Monday, November 19, 2012

Working around distractions

I've been trying a method for enhancing my productivity during the day. Why am I doing this? Well, I want to maintain a healthy work-life balance; if I get more done at work, I have more time to spend with my fiancee, workout, cook, read, etc. This is incredibly difficult in academia, where there is no limit to the work that can be done. However, I value my personal life as well as my professional one, so a balance must be found.

My approach is simple and is inspired by the No Meat Athlete and Zen Habits blogs. I first make a list of things that need to be done. It can be large or small; it doesn't matter. I then work on one thing on the list and only open programs and browser tabs that directly relate to this task. That's the most important part. Multitasking, I've decided, is the bane of productivity.

If I see an interesting paper, I use Instapaper to save it for later. If I have too many e-mails or unread items, I go through and delete the ones that were once relevant but no longer are. The goal is to reduce the noise and possibilities to be distracted while working. This also includes choosing not to listen to music if I am writing anything or doing something that requires more than passive attention.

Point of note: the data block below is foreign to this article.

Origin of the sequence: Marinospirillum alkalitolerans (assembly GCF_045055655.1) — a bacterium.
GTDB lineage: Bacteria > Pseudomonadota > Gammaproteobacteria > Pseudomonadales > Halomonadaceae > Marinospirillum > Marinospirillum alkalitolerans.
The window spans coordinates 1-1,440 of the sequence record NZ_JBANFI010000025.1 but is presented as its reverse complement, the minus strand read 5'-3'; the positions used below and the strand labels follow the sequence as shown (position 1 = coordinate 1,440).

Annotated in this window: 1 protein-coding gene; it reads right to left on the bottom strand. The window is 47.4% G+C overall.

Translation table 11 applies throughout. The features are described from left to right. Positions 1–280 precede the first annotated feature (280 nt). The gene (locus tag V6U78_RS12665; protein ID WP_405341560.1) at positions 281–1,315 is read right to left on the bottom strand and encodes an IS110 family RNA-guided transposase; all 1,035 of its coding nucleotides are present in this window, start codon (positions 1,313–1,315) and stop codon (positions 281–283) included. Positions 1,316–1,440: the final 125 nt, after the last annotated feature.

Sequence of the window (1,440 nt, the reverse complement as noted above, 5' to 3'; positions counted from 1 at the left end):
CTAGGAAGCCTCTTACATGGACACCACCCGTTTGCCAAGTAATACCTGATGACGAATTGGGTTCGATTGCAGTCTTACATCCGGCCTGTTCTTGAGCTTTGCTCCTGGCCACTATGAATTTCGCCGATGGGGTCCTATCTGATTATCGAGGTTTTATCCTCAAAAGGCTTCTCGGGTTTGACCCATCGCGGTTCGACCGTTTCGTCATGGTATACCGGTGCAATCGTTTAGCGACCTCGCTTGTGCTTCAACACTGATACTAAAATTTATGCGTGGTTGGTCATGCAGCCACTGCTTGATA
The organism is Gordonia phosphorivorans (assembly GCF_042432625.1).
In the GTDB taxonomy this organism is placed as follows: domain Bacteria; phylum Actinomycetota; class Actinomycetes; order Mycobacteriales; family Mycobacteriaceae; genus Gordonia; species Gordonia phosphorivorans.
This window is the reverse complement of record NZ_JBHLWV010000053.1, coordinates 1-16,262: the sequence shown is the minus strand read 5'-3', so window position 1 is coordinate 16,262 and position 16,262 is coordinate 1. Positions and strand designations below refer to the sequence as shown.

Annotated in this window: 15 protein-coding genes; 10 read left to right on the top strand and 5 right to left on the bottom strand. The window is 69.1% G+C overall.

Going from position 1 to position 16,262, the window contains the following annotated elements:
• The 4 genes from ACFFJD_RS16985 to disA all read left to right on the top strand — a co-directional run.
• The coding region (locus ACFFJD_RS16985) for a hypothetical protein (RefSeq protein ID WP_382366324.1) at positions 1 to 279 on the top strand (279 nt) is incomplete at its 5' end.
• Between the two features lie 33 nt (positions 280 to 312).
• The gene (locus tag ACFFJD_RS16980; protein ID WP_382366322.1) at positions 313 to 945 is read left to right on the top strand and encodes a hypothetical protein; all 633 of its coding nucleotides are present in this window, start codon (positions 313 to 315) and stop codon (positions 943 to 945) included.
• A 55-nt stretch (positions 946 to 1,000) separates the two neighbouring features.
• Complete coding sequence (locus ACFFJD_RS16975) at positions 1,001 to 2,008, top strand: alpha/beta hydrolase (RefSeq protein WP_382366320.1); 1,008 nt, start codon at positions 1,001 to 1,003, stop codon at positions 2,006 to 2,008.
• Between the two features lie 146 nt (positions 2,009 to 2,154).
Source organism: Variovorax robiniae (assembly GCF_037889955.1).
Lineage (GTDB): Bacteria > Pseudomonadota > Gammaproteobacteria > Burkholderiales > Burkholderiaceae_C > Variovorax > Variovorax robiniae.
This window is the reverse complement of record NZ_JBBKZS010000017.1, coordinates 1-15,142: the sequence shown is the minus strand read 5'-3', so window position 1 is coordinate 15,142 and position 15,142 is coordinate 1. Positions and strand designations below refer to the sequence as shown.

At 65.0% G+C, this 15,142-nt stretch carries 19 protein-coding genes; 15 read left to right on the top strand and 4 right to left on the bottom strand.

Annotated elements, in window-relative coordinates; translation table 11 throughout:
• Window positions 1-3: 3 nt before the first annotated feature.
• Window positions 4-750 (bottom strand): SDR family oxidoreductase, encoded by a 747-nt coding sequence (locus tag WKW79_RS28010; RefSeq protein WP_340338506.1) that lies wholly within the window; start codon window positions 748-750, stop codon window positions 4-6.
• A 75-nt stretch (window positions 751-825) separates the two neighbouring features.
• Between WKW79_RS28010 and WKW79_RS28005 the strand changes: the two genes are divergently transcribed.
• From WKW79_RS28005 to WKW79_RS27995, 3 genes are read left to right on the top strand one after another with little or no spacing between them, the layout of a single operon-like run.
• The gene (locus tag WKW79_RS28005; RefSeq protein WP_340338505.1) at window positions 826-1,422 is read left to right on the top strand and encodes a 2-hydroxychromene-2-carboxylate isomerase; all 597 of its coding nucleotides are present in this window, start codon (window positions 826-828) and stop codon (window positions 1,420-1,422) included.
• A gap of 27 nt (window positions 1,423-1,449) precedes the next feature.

Of course, I also account for when I can not avoid being distracted. I allow time to be interrupted (and I will be numerous times) during the day by my colleagues and adviser. I also set time limits that are proportional to the magnitude of the task. If I have lab work, I give myself an hour minimum and two hour maximum; conversely, computer work is usually delegated 15 minutes to an hour. By setting upper time limits, I allow myself to be satisfied with unfinished work, knowing that when I pick it up again I will have a fresher mind. And by setting lower time limits, I ensure that I have enough time to accomplish something meaningful. Once an item on the list is done, I remove it. If it's not done, it stays.

This may be a bit too much micromanaging for some, but with the amount of things that are required of one in academia, I think it's necessary.

I believe that Henri Poincaré had habits similar to these. His goal, in part, was to maximize his creativity. I think this was so because he believed that a creative mind must be allowed to wander around different tasks. In this way, he recruited his subconscious to work on problems while he consciously worked on others.